And another pair of vultures (the Thénardiers) trick her more.

They rip her off.

Always more and more.

Just like modern life.

Modern times.

Les Temps modernes.

So we must remember Victor Hugo as an artist of conscience.

And Sartre…conscience.

Perhaps less artful.

And Barack Obama.

Completely artless, but still perhaps some conscience.

Let’s not underestimate the humanism of the Deferred Action for Parents of Americans (DAPA) program.

Sure, “the Guidance” was issued by Jeh Johnson (of Homeland Security).

Yes, the program is unlawful.

It is a new law.

That’s not the purview of the executive branch.

Yes, the plaintiffs are right in their invocation of the Take Care clause of the U.S. constitution.

But we must make sure to not misquote former Supreme Court Justice Tom Clark by omitting the final words of his famous quote:

“Nothing can destroy a government more quickly than its failure to observe its own laws…”  Which is to say, yes:  Judge Hanen…you are right.  Greg Abbott…you are right.  Republican states…you are right.  [I am speaking, of course, about the forthcoming Supreme Court decision on immigration…United States v. Texas.]

BUT…there’s more to Tom Clark’s quote…and it is often left out.  As Paul Harvey would have said, THAT’S the rest of the story.

Nothing can destroy a government more quickly than its failure to observe its own laws, OR WORSE, ITS DISREGARD OF THE CHARACTER OF ITS OWN EXISTENCE.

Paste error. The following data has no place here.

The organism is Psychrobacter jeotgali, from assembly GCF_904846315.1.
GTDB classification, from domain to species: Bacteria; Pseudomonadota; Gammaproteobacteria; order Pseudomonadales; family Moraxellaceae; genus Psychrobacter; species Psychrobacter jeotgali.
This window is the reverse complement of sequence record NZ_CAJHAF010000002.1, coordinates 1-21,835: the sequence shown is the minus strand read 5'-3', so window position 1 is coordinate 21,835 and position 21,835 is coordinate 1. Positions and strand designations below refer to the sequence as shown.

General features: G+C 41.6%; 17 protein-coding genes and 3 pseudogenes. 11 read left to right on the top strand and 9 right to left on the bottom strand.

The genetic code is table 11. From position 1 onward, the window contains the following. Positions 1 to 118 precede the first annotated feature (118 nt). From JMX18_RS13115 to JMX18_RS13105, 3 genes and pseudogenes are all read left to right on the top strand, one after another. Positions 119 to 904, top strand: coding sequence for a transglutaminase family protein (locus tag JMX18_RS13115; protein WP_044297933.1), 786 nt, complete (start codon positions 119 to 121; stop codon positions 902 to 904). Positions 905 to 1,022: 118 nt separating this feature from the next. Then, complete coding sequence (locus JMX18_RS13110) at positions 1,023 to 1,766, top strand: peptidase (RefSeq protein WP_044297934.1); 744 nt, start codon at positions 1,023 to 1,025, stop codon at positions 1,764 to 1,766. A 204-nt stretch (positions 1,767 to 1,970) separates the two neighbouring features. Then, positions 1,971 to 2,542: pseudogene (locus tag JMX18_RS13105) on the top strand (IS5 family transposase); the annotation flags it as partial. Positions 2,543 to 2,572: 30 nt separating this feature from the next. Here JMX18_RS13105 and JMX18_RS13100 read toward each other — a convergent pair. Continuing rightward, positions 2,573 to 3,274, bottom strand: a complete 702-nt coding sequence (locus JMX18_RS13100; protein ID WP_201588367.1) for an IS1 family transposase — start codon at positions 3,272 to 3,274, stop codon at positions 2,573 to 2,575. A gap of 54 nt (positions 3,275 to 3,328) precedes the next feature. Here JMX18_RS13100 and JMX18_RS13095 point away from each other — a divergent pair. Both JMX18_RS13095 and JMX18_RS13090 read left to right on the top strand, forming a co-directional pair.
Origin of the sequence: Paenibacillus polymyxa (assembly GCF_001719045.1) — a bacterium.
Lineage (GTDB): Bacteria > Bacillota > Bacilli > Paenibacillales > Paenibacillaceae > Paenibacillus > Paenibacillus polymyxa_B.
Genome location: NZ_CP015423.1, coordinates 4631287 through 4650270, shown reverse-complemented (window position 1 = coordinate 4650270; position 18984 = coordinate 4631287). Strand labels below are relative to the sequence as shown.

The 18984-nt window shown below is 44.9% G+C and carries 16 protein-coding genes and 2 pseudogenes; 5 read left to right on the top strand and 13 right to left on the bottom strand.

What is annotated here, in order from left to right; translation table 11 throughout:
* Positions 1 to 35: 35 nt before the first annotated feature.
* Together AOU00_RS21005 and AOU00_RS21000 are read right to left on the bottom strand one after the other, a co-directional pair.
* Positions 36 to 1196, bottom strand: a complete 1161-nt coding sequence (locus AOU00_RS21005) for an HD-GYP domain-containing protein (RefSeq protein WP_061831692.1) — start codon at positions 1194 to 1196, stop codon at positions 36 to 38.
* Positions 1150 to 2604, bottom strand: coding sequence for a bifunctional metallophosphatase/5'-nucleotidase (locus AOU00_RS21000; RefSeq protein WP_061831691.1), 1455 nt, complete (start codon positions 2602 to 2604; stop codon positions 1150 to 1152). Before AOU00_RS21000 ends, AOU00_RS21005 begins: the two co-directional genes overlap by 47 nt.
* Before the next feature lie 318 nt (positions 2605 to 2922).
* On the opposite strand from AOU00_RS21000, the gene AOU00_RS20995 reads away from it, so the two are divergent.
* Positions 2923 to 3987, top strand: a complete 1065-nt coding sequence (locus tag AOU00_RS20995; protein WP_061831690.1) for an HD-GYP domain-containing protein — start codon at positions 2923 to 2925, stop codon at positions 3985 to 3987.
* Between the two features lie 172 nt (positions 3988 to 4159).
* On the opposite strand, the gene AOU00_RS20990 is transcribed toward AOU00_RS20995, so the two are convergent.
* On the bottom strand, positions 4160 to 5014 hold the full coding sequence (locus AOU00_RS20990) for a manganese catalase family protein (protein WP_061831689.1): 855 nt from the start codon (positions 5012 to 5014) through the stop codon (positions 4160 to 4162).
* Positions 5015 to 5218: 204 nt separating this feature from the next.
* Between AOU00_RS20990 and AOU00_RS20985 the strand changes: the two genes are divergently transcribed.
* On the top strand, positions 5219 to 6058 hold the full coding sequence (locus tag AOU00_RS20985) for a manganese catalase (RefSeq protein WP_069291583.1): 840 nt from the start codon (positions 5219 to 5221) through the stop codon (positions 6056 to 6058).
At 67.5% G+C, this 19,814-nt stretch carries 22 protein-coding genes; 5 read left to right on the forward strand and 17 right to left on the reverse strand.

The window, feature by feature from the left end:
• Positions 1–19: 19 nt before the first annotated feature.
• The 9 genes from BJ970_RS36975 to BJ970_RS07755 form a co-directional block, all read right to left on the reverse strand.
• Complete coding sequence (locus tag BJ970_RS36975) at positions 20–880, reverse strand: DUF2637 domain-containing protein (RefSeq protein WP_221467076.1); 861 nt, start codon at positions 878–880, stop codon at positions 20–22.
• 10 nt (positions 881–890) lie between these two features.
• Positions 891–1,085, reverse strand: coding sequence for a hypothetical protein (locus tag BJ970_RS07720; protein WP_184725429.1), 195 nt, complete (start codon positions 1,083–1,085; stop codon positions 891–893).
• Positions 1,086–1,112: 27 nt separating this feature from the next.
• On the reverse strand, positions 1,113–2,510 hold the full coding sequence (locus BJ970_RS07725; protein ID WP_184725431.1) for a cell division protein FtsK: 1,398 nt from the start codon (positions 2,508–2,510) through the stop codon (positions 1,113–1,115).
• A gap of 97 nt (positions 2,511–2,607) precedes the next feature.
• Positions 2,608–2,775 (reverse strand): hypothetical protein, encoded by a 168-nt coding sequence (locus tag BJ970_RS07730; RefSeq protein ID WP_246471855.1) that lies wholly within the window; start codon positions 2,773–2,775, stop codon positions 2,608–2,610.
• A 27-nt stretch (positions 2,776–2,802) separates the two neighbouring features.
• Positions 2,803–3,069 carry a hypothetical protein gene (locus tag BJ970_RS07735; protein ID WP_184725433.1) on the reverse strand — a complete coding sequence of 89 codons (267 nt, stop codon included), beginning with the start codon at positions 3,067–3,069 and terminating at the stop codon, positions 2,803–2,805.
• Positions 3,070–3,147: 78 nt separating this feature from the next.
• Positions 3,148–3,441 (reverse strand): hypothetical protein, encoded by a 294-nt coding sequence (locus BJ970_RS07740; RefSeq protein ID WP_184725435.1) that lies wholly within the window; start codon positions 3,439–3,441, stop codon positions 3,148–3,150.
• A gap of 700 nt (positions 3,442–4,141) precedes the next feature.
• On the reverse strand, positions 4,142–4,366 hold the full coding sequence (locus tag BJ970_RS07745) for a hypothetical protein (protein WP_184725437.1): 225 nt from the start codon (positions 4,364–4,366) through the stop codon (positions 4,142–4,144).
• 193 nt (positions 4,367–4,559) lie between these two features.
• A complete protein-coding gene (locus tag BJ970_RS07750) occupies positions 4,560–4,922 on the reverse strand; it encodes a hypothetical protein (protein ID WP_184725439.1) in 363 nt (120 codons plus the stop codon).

Which is to say:  the Democrats have the high moral ground here.

Let me clarify.

I hate Obama.  He’s a fake and a phony.

He had the opportunity to bring to real perpetrators of 9/11 to justice.

He didn’t.

That should have been job #1 after having wrested the White House from the maniacal neocon Bush junta.

Unfortunately, at the very deepest levels it seems that cabal never left.

Obama merely carried on the War on Terror charade (even going so far as to kill a dead man…the bogus bogeyman…Osama bin Laden).

But Obama and Jeh Johnson are right about DAPA.  MORALLY right.  Which doesn’t make their actions legal.  But I applaud the current administration for OSTENSIBLY caring about the people affected…the human beings…our illegal alien brothers and sisters.  They are, first of all, humans.  If they entered this country illegally, that is a secondary consideration.  They must always remain, first and foremost, HUMANS.

Yeah, Obama and friends most likely pulled off the Sandy Hook false flag.  That’s because the administration is, in general, a bunch of scumbags.

Speaking of presidents, Donald Trump is the only real candidate left.

Sure, he needs to slap himself in the face a few times and realize that Mexicans (among other immigrants from the south) and Muslims are people.  That’s a big hurdle for the Donald.

That’s the stumbling block.

Trump is winning because he’s the only one willing to admit that he’s a jerk.

His actions say it.

Hillary?  Secret jerk.

Cruz?  Thinly-veiled jerk.

Sanders?  Well-meaning jerk.

And then there’s the other jerk.  We’ll call him nice jerk.

Trump has won the rhetoric battle.

Now he needs to dial it back a little bit and find a soul.

I know he has one…deep down in there…somewhere.

Sanders is right about Snowden.  Trump has fumbled that one a bit.

But Trump is still the only one to address 9/11 with any sort of credibility.

That is priceless.

Can Donald “Jean Valjean” Trump turn it around and really make a positive difference?

I think he can, but he has to learn the lesson of the candlesticks…the silver…and the 40 sous.

It will be a tightrope.  The master bigot will have to convince a country of bigots that our humanity impels us to a higher moral standard.

That is Victor Hugo here…applied to the here and now.

 

-PD